If you miss your period after using Preven, do call your doctor as soon as possible, but don't be alarmed. Women who unknowingly take combination oral contraceptives while pregnant do not face any increased risk of harm to the baby.

Preven may not prevent an ectopic pregnancy (pregnancy outside of the womb). This type of pregnancy is a medical emergency. Warning signs include spotting and cramping pain shortly after the first menstrual period following use of Preven. Call your doctor immediately if these symptoms appear.

Although it's not known whether occasional use of Preven has the same effect, regular use of combination oral contraceptives poses a slight risk of blood clots and liver problems. If you develop any of the following warning signs while using (or shortly after using) Preven, call your doctor immediately:

  • Sharp chest pain, coughing up blood, or sudden shortness of breath (indicates a possible blood clot in the lung)
  • Pain in the calf (indicates a possible blood clot in the leg)
  • Crushing chest pain or heaviness in the chest (indicates a possible heart attack)
  • Sudden severe headache, weakness or numbness in an arm or leg, disturbances of vision or speech, dizziness, confusion, or loss of consciousness (indicates a possible stroke)
  • Sudden partial or complete loss of vision (indicates a possible blood clot in the eye)
  • Severe pain or tenderness in the stomach area (indicates liver problems or ectopic pregnancy) in the calf (indicates a possible blood clot in the leg)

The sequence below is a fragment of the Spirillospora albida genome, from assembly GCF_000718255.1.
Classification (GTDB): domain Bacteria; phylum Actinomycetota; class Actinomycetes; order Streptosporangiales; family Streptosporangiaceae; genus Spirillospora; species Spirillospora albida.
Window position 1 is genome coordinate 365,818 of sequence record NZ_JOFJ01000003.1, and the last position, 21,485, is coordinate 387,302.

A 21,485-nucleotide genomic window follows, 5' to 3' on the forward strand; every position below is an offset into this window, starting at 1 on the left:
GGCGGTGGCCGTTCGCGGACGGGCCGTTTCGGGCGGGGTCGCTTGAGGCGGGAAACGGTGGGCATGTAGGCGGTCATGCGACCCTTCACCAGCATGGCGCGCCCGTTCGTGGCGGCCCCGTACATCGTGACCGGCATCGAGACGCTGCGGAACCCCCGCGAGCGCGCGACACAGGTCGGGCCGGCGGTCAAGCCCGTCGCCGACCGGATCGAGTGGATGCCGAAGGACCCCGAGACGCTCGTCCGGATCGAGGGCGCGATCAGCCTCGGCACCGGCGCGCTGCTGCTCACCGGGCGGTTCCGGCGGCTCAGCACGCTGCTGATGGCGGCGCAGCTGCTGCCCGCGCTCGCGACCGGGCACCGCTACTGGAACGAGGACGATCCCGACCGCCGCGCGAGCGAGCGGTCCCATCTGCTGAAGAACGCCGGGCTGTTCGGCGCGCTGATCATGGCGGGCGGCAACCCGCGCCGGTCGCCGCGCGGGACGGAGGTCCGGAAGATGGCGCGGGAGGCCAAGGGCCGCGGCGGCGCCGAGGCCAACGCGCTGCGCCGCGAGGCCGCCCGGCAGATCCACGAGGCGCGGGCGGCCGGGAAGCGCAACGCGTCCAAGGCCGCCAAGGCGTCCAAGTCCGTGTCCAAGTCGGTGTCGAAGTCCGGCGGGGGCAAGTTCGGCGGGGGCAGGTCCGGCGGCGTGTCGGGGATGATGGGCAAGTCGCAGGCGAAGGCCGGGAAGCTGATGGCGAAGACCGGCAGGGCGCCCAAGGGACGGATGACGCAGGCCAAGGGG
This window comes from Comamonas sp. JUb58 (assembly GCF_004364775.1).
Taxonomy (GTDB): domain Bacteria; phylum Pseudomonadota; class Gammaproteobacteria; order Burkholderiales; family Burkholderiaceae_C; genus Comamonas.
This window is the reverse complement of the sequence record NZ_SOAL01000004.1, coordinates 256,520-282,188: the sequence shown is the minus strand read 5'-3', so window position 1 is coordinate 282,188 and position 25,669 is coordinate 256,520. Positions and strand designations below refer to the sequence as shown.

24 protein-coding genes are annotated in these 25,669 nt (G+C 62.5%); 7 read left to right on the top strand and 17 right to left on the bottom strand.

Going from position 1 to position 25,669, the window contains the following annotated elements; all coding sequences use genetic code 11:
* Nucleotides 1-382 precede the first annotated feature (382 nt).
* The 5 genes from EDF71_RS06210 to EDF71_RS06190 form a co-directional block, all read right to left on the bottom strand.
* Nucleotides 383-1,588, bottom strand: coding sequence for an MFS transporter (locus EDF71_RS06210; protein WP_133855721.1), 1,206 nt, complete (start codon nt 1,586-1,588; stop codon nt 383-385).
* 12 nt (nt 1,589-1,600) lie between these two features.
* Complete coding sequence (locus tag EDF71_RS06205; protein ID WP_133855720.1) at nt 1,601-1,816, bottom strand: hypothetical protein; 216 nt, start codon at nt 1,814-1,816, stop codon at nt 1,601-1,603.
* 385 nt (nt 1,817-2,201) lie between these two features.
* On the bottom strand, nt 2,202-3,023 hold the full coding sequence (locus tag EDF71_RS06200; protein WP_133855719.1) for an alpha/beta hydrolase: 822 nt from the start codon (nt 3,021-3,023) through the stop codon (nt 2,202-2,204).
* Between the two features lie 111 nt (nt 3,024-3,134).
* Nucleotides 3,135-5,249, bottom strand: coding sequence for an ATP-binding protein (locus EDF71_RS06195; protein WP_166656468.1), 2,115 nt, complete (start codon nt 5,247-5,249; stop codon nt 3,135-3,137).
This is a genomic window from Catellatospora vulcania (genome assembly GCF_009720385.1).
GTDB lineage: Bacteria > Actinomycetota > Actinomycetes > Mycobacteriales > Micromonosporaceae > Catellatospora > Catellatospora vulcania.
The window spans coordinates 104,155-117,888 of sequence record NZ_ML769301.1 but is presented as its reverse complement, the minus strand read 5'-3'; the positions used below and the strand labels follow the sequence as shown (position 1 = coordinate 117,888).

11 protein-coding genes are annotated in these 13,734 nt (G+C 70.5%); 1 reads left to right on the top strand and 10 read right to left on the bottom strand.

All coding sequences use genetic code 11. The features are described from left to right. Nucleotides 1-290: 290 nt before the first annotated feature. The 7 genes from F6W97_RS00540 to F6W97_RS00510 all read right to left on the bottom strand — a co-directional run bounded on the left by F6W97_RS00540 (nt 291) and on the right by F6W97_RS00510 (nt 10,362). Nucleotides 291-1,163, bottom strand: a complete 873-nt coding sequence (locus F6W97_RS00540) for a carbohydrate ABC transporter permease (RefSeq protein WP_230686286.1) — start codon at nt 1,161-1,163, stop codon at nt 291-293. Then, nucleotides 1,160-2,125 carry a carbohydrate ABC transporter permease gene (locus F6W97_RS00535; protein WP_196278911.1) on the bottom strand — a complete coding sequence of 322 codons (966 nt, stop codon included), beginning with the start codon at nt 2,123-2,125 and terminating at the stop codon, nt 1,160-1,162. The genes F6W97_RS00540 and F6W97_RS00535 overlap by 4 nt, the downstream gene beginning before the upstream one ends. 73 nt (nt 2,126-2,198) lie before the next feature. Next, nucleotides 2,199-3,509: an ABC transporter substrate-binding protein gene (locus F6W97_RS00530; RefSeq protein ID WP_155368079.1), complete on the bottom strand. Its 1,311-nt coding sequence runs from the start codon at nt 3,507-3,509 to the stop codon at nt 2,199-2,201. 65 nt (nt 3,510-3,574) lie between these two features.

Emergency contraception pills, like all oral contraceptives, do not protect against infection with HIV, the virus that causes AIDS, or other sexually transmitted diseases.

Possible food and drug interactions when taking Preven

If Preven is taken with certain other drugs, the effects of either could be increased, decreased, or altered. It is especially important to check with your doctor before combining Preven with the following:

Amitriptyline (Elavil)
Ampicillin (Omnipen, Principen)
Cisapride (Propulsid)
Cyclosporine (Neoral, Sandimmune)
Griseofulvin (Fulvicin, Gris-PEG)
Imipramine (Tofranil)
Metoclopramide (Maxolon and Reglan)
Rifampin (Rifadin, Rimactane)
Seizure medications such as barbiturates, Celontin, Dilantin, Mysoline, Tegretol, and Zarontin
Tetracycline (Achromycin V, Sumycin)
Theophylline (Theo-Dur, Slo-bid)
Vitamin C supplements

Special information if you are pregnant or breastfeeding

If taken by mistake during early pregnancy, Preven is unlikely to cause any harm to the developing baby. The hormones in Preven do appear in breast milk, but do not seem to cause any harm to a nursing infant.

Recommended dosage


There are 4 pills in the Preven Emergency Contraception Kit. The first dose of 2 pills must be taken within 72 hours of unprotected intercourse. The second dose of 2 pills must be taken 12 hours later. If you vomit within 1 hour of taking either dose, check your doctor for further instructions.


An overdose of oral contraceptives poses no danger, though it may cause nausea and vomiting, and, in females, vaginal bleeding. If you suspect an overdose, seek medical attention immediately.